The U.S. Labor Department said Friday that the unemployment rate was 6.7% in March—but does that rate tell the real story?
A number of economists look past the "main" unemployment rate to a different figure the Bureau of Labor Statistics calls "U-6," which it defines as "total unemployed, plus all marginally attached workers plus total employed part time for economic reasons, as a percent of all civilian labor force plus all marginally attached workers."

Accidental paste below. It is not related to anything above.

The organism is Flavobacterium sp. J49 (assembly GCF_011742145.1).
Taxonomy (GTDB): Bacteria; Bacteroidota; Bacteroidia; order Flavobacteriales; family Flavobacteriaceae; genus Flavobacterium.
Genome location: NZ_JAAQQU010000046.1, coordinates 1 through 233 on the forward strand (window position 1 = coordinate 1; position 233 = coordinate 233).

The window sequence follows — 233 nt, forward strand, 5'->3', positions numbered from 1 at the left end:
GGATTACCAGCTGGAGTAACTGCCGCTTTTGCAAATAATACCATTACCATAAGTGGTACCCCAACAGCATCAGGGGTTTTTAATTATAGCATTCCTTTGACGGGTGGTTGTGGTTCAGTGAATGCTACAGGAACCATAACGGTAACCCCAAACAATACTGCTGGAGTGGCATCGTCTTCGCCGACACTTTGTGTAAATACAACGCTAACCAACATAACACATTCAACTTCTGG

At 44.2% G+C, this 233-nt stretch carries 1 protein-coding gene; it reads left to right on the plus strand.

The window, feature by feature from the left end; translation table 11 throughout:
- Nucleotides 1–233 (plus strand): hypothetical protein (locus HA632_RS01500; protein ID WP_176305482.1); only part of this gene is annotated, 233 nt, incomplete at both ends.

In other words, the unemployed, the underemployed and the discouraged — a rate that still remains high.
The U-6 rate rose in March to 12.7 percent. While it is down 110 basis points over the last year, the trend has been more volatile than in the main unemployment rate, which steadily declined.